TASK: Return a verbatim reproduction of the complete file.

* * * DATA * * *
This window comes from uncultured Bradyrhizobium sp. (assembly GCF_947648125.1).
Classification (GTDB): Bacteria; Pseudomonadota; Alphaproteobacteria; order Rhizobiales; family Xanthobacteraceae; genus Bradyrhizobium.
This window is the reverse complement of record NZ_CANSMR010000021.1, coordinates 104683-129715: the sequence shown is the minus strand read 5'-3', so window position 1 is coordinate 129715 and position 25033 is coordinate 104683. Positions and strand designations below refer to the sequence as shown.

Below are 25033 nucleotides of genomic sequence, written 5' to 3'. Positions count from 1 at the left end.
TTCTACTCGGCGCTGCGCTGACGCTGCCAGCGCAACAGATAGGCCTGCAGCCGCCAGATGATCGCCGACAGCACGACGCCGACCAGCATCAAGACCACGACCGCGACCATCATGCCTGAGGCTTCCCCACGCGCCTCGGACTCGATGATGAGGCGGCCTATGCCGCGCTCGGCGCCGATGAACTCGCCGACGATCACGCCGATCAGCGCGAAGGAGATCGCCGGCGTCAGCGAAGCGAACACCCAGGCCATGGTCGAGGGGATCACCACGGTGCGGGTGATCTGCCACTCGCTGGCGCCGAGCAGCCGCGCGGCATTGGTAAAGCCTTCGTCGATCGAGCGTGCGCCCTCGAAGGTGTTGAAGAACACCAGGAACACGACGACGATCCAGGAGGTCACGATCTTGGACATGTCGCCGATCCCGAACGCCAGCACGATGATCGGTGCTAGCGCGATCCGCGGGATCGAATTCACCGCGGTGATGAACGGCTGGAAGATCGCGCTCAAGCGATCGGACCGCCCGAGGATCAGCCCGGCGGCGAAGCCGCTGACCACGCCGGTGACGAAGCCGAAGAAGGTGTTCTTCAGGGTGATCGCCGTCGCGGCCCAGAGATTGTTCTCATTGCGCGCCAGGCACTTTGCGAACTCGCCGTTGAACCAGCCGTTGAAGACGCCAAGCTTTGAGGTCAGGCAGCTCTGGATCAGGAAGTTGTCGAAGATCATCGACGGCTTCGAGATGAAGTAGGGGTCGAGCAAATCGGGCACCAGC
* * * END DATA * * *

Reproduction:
This window comes from uncultured Bradyrhizobium sp. (assembly GCF_947648125.1).
Classification (GTDB): Bacteria; Pseudomonadota; Alphaproteobacteria; order Rhizobiales; family Xanthobacteraceae; genus Bradyrhizobium.
This window is the reverse complement of record NZ_CANSMR010000021.1, coordinates 104683-129715: the sequence shown is the minus strand read 5'-3', so window position 1 is coordinate 129715 and position 25033 is coordinate 104683. Positions and strand designations below refer to the sequence as shown.

Below are 25033 nucleotides of genomic sequence, written 5' to 3'. Positions count from 1 at the left end.
TTCTACTCGGCGCTGCGCTGACGCTGCCAGCGCAACAGATAGGCCTGCAGCCGCCAGATGATCGCCGACAGCACGACGCCGACCAGCATCAAGACCACGACCGCGACCATCATGCCTGAGGCTTCCCCACGCGCCTCGGACTCGATGATGAGGCGGCCTATGCCGCGCTCGGCGCCGATGAACTCGCCGACGATCACGCCGATCAGCGCGAAGGAGATCGCCGGCGTCAGCGAAGCGAACACCCAGGCCATGGTCGAGGGGATCACCACGGTGCGGGTGATCTGCCACTCGCTGGCGCCGAGCAGCCGCGCGGCATTGGTAAAGCCTTCGTCGATCGAGCGTGCGCCCTCGAAGGTGTTGAAGAACACCAGGAACACGACGACGATCCAGGAGGTCACGATCTTGGACATGTCGCCGATCCCGAACGCCAGCACGATGATCGGTGCTAGCGCGATCCGCGGGATCGAATTCACCGCGGTGATGAACGGCTGGAAGATCGCGCTCAAGCGATCGGACCGCCCGAGGATCAGCCCGGCGGCGAAGCCGCTGACCACGCCGGTGACGAAGCCGAAGAAGGTGTTCTTCAGGGTGATCGCCGTCGCGGCCCAGAGATTGTTCTCATTGCGCGCCAGGCACTTTGCGAACTCGCCGTTGAACCAGCCGTTGAAGACGCCAAGCTTTGAGGTCAGGCAGCTCTGGATCAGGAAGTTGTCGAAGATCATCGACGGCTTCGAGATGAAGTAGGGGTCGAGCAAATCGGGCACCAGC